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The War of the Rebellion: A Compilation of the Official Records of the Union and Confederate Armies

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OFFICIAL RECORDS: Series 1, vol 51, Part 2 (Supplements)
Page 360 MD., E. N. C., PA., VA., EXCEPT S. W., & W. VA. Chapter LXIII.

can be armed by the general in command of the Army of the Potomac. I will have them clad here comfortably. I should fail in a solemn public duty if I neglected to re-enforce to my utmost ability our army, now confronted with greatly superior numbers and in daily expectation of attack. If yourState is invaded you shall be re-enforced with armed men as fast as they can possibly be sent to you.

J. P. BENJAMIN,

Acting Secretary of War.

[5.]

BROOKE'S STATION, October 28, 1861.

General COOPER:

Dr. Van Camp, just from Washington, says the enemy, 65,000 strong, will land below Mathias Point to-night, and that sixteen regiments are opposite Evansport [with] sixty guns, light artillery.

T. H. HOLMES,

Major-General.

[5.]

NORFOLK, October 28, 1861.

Honorable J. P. BENJAMIN,

Secretary of War:

Signal just made from below. Enemy embarking troops in steamers, which are heading seaward.

JAS. F. MILLIGAN,

Captain and Signal Officer for General Huger.

[4.]

CAMP DICKERSON, October 28, 1861.

General LEE, &c.:

SIR: All my forces having arrived, I am now ready for active operations. I have possession of Cotton Hill, and stop all the ferries on New River. I have cannon on the heights, commanding Montgomery's Ferry, and I can cut the road up the Kanawha, by which alone the enemy receives his supplies from the Ohio, whenever I choose. He will then have no choice but to force my positions or retreat to the northwest. If you will now make a decided movement in advance with the army at Sewell Mountains, it is nearly certain that we will capture the whole of the Northern army, or drive it entirely from the valley. I can undertake with some degree of confidence to prevent a retreat down the Kanawha, and if you will attack him on the turnpike road, it seems to me impossible that he should escape.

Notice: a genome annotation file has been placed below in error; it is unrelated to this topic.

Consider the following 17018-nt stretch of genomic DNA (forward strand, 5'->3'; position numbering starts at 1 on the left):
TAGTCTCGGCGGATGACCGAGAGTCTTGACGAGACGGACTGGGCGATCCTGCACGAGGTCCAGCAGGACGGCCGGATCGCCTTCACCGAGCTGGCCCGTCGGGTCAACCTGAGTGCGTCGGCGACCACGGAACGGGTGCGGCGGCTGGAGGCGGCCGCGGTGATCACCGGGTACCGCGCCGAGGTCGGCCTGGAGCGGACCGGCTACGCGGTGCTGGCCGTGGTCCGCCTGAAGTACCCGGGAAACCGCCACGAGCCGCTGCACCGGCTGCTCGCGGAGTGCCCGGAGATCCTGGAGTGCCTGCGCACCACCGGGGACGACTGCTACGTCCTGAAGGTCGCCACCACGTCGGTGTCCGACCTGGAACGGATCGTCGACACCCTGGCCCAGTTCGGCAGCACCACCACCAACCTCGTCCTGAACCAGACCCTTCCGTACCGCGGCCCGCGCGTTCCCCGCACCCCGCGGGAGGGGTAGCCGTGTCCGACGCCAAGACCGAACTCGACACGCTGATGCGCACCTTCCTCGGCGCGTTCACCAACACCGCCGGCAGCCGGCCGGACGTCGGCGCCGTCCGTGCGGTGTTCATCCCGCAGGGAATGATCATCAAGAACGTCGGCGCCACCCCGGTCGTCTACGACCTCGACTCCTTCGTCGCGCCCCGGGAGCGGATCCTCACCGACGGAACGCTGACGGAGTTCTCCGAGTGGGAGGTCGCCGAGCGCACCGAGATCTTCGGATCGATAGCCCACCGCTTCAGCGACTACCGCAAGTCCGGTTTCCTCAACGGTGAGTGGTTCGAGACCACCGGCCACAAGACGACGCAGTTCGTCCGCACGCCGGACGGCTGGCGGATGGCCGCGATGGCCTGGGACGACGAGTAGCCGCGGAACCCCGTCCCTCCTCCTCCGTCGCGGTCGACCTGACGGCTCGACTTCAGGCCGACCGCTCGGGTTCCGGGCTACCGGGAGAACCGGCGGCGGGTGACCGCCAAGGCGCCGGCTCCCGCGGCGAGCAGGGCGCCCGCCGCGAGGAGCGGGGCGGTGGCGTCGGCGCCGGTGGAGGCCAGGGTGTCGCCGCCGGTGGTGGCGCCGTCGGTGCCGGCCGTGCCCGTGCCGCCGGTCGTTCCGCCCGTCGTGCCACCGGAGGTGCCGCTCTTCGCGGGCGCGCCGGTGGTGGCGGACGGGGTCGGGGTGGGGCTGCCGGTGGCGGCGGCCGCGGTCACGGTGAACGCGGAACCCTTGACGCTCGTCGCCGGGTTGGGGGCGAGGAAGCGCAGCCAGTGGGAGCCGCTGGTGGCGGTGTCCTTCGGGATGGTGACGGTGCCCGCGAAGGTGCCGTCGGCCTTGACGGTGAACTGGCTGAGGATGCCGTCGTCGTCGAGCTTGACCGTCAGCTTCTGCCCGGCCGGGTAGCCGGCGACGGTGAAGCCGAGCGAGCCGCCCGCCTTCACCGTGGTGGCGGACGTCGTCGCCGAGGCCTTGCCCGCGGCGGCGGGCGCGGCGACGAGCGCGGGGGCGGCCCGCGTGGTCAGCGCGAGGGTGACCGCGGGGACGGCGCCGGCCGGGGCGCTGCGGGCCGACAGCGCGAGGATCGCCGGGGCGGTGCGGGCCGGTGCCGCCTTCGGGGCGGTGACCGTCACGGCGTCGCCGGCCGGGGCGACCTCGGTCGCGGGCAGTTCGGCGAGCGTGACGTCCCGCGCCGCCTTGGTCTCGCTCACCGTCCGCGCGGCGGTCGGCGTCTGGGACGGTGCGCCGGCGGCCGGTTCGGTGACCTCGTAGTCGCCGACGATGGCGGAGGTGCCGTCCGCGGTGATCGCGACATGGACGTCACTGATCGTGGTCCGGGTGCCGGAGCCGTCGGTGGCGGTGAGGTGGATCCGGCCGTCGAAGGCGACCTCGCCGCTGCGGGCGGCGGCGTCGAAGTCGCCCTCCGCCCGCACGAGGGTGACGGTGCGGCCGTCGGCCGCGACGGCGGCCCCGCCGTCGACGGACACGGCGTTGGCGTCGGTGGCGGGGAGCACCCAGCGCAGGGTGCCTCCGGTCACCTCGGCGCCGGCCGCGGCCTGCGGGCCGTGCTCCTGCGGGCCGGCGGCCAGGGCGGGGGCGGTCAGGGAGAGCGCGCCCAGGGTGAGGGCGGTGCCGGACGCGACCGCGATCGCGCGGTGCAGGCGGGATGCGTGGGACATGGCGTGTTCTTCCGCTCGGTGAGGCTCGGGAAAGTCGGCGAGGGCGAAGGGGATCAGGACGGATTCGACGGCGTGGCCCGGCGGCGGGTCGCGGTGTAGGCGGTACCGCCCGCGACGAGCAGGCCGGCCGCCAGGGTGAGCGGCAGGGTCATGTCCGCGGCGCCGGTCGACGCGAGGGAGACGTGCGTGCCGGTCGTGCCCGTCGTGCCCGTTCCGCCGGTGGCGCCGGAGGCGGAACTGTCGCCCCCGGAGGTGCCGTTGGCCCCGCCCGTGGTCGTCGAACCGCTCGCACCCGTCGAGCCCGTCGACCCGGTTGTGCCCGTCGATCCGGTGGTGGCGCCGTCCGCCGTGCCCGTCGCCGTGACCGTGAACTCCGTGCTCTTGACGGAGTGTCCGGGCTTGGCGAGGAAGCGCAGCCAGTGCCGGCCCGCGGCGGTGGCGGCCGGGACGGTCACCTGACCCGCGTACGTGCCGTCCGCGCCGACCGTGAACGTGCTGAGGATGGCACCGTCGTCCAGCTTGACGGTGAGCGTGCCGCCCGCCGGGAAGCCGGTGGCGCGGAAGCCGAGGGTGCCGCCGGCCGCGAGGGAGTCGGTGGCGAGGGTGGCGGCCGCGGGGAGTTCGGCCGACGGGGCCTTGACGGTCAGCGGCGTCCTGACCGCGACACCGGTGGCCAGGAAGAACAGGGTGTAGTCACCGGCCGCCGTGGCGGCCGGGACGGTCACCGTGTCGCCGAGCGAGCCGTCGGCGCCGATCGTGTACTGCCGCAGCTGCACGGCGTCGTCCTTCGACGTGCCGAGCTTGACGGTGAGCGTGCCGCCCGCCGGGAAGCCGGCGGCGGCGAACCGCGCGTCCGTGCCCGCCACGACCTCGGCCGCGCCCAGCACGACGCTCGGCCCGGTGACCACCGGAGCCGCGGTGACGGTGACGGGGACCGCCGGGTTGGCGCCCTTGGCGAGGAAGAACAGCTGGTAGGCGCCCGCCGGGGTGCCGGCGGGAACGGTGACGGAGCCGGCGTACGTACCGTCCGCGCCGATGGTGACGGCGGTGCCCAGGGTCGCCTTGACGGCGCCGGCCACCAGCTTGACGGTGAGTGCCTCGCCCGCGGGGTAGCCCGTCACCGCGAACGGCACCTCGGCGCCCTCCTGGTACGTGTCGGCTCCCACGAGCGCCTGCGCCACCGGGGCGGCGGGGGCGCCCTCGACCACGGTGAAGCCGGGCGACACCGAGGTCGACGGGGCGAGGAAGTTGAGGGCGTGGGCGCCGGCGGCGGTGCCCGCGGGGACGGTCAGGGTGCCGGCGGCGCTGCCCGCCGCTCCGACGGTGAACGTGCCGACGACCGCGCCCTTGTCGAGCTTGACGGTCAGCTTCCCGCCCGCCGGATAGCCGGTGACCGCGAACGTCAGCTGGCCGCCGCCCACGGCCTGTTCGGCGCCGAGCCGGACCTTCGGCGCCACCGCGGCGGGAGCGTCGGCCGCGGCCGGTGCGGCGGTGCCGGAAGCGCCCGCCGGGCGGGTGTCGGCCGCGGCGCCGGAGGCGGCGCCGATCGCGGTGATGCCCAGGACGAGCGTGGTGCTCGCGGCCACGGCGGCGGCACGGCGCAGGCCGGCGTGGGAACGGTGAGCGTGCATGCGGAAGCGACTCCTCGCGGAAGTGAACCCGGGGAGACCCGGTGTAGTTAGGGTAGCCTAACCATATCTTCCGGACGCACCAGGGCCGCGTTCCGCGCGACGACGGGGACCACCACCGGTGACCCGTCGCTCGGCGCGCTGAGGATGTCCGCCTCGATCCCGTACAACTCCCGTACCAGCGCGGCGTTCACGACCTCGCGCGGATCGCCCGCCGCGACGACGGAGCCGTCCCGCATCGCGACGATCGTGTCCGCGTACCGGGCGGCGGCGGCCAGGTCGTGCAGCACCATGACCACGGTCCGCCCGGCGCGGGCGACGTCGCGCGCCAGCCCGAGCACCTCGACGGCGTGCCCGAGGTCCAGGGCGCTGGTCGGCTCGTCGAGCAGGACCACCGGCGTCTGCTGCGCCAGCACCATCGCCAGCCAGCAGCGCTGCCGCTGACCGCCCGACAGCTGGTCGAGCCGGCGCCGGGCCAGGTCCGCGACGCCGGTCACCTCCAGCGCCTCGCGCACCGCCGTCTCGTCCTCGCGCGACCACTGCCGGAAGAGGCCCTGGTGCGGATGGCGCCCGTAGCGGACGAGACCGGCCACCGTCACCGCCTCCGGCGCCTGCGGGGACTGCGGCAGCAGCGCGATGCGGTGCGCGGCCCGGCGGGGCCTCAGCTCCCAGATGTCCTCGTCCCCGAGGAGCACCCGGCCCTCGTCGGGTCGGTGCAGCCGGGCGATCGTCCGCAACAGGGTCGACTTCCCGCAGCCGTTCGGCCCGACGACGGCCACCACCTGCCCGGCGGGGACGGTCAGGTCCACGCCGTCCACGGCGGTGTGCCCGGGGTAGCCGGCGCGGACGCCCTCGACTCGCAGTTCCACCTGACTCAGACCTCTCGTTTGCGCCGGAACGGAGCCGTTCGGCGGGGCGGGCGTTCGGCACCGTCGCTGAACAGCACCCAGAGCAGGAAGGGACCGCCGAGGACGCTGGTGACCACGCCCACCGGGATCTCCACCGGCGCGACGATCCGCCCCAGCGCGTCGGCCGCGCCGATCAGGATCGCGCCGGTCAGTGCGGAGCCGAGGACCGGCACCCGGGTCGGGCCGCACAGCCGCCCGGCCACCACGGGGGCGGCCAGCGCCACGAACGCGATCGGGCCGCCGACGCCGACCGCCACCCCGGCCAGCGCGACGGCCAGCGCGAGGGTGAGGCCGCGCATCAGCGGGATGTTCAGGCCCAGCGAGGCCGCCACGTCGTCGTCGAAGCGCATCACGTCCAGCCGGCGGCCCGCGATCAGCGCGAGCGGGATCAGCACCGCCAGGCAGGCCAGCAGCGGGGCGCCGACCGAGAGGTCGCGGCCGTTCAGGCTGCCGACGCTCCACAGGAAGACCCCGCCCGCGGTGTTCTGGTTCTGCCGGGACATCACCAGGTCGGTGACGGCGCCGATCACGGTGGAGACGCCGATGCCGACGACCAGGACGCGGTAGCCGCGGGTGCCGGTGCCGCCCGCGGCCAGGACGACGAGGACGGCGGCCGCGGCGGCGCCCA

I am, sir, your obedient servant,

J. B. FLOYD.

[5.]

RICHMOND, October 28, 1861.

General R. C. GATLIN,

Goldsborough, N. C.:

The fleet has just sailed from Hampton Roads. Our spies now report its destination to be Wilmington and Smithfield. I have telegraphed to General J. R. Anderson. Have your troops ready to move to his help at a moment's warning if the attack is aimed at him.

J. P. BENJAMIN,

Acting Secretary of War.

[4.]


Page 360 MD., E. N. C., PA., VA., EXCEPT S. W., & W. VA. Chapter LXIII.
OFFICIAL RECORDS: Series 1, vol 51, Part 2 (Supplements)
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